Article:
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Clifford's Tower

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    • Day131

      An interlude in York

      December 7, 2021 in England ⋅ 🌬 5 °C

      This morning was cold and rather bleak…I went in the bus with Amr to the pool where he swims in Wavertree, and we planned to walk back which we did yesterday and then have coffee at Childwall where Omnia lives. Well it was very cold and windy and rainy when we started to walk so we relented and caught a bus back - a bit of a defeat, but there is a limit to discomfort!!

      We also were going to get a bus to the station for the train to York at about 3pm. But Omnia, who is still not 100%, but getting a bit better, offered to drive us to Lime Street and we accepted…we were very early for our train and were able to catch the earlier one which arrived at just after 4pm. The train was the Transalpine Express, not all that express, but it did go over the Pennines and the scenery was just beautiful. During the 2 hour journey we saw such varied weather - from grey and cloudy, sun peeping through, a rainbow and pouring rain just before we arrived at York. By 4 o’clock it is almost dark, the sun sets now at 3.45…so weird as you feel it is much later than it is. But miraculously it wasn’t actually raining when we arrived, and we walked the 9 minutes walk from the station to the hotel in relative comfort!!

      Checked in and relaxed, had our complimentary drink 🍷 while we watched Pointless on TV in the bar! A good wind down. Then we rugged up and ventured out to have a first look at this town. We are just outside the walls and the old city, perfectly placed. We look forward to seeing it all properly in daylight, but it looks wonderful and with Christmas lights and decorations. Ended up having a fab dinner at an Indian restaurant near the hotel. Indian food in the UK is SO good. And it was quite a cheffy place, just delicious.

      Funny thing is that here in the north it is often quite difficult to understand what people are saying…I catch snatches of conversations and while I know they are speaking English, can’t work out what they are saying… just can make out the odd word, not the whole sentence. I even thought some were German tourists, till Amr said no…! Funny.

      Anyway, now off to bed, and a proper discovery of York tomorrow. We are all set for our departure on Monday. We have gone through the ordeal of filling in the Oz government form for returning to Australia…requires much concentration and info…but they are done and submitted successfully!!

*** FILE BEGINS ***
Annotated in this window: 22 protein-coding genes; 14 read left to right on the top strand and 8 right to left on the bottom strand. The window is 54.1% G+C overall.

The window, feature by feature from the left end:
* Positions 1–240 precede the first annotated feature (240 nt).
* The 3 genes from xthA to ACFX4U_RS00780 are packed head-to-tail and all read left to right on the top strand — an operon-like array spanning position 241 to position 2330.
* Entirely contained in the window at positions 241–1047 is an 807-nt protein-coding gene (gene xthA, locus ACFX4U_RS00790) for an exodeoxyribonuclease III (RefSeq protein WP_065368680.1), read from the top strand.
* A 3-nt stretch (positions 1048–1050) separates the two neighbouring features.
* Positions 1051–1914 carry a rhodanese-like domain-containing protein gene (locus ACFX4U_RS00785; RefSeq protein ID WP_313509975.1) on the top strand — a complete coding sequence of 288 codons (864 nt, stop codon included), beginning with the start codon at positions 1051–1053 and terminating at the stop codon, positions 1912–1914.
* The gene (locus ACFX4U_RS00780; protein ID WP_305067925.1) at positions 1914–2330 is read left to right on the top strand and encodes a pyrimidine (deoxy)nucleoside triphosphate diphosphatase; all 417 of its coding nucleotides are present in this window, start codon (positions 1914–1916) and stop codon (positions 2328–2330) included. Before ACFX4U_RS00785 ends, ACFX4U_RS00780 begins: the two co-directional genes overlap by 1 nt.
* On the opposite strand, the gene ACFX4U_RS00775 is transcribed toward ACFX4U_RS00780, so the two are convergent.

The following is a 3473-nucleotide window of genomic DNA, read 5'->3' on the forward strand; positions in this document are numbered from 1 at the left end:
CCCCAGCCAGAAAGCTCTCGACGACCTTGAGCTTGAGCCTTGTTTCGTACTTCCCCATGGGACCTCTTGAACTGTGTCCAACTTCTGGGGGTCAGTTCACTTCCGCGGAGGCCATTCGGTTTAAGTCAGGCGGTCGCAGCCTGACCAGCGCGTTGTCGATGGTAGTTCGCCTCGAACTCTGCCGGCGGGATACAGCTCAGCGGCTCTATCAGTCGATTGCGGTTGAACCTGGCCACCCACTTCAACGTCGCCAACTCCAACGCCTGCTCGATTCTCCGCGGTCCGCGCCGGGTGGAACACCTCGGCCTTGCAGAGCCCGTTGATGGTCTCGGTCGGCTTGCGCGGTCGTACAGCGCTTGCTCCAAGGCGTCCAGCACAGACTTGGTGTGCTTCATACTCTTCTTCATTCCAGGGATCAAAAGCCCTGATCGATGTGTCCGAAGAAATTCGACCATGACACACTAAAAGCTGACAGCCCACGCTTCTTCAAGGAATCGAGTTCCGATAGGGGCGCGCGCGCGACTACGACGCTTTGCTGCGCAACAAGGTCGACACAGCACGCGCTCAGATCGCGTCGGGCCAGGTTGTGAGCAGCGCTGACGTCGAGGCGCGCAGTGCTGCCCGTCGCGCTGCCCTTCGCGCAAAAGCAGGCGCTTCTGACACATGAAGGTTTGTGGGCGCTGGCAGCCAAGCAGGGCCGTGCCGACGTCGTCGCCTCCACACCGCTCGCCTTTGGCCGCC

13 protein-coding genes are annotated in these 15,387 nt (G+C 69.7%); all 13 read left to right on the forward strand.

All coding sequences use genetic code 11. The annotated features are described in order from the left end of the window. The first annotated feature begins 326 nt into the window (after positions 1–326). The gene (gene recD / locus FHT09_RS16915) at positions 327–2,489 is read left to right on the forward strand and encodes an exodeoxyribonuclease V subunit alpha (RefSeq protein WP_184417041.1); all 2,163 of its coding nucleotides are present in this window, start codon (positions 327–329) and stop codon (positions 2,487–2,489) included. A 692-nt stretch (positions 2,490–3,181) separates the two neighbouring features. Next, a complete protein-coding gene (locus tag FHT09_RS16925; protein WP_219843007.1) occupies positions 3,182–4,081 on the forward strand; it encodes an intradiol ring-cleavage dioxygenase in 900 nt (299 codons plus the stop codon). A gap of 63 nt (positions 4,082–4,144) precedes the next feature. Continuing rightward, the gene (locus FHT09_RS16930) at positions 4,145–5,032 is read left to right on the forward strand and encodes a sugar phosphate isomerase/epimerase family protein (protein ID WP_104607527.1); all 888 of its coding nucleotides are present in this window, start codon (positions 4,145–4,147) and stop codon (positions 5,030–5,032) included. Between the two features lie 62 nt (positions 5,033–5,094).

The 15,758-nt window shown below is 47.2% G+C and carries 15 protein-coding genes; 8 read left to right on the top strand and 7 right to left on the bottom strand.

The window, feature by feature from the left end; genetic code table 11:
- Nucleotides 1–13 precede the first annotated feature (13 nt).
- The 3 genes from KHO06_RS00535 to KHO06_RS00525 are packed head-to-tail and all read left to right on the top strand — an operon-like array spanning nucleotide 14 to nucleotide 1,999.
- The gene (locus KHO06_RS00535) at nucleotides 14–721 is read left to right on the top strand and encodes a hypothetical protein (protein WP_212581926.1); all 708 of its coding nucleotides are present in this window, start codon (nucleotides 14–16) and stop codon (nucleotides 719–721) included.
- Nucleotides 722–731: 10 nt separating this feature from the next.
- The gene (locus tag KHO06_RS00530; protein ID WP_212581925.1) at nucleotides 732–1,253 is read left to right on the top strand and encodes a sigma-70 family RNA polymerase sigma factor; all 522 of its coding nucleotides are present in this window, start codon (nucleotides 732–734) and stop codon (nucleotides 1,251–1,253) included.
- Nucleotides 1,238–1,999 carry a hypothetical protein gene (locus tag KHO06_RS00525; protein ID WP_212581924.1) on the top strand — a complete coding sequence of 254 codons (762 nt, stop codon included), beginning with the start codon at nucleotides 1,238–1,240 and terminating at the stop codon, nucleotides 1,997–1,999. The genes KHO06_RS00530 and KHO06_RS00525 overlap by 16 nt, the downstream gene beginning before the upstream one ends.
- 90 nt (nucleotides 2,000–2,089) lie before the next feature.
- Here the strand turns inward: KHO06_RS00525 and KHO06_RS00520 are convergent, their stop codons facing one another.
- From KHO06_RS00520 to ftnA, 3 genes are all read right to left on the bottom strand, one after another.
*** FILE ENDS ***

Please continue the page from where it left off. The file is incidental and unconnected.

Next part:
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      Traveler

      Enjoy York - a beautiful city

      12/7/21Reply
      Traveler

      Glorious Christmas Lights.

      12/9/21Reply
      Traveler

      How beautiful! Glad the return forms are all sorted

      12/9/21Reply
       
    • Day132

      A day in York

      December 8, 2021 in England ⋅ ⛅ 3 °C

      An excellent day, despite adverse weather - this is December in northern England - so not complaining! We started well..just cold and cloudy, and we found a great serious coffee shop that makes Amr standard coffee…and wonderful bagels. After that, we walked along the walls, which are intact in several sections, and had a lovely view of the city as we walked. By the end it was a bit drizzly, but we had reached an end of the wall where we crossed the river - the Ouse - but it must be a different Ouse from the little trickle of the Ouse that had seen everywhere in Olney, as the map showed it did not go near there, and this was a wide strong flowing river! And having crossed the river it led straight to the York Minster. We spent a long and wonderful time exploring this amazing building, now beautifully restored and immaculate looking. It has wonderful medieval stained glass and structures, with Roman ruins underneath as there is also a strong Roman history here.

      When we emerged finally from the Minster it was properly raining, not just drizzling. We persevered for a while but retreated into a cafe and had coffee/chocolate and an almond croissant, then went on through the small quaint and picturesque streets, the Shambles, markets. The rain eased, though it still felt really cold. We had a final coffee at Amr’s favourite coffee place and retreated to the hotel, having booked movie tickets for 5 pm, cinema just opposite the hotel, and by 5 it is dark, cold and wet and too early for dinner! So a good compromise. But the movie C’mon C’mon which Amr said was highly recommended (with Joachin Phoenix) I found terribly self indulgent and didn’t think was great at all…but they had very comfortable chairs and it was warm, so not complaining! (Have to mention that Amr did like the movie..)

      Then at 7.30 went to an Italian restaurant just nearby which looked (and was) good, and had a lovely dinner. Now back and cosy and warm!
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      Traveler

      That is a stunning little town isn’t it?!!

      12/9/21Reply
      Traveler

      What a great spread.

      12/9/21Reply
      Traveler

      Wonderful light filled space.

      12/9/21Reply
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    • Day28

      York

      August 7 in England ⋅ ⛅ 22 °C

      Goedemorgen York!

      Vandaag vertrekken Tabea en Naila helaas al weer :(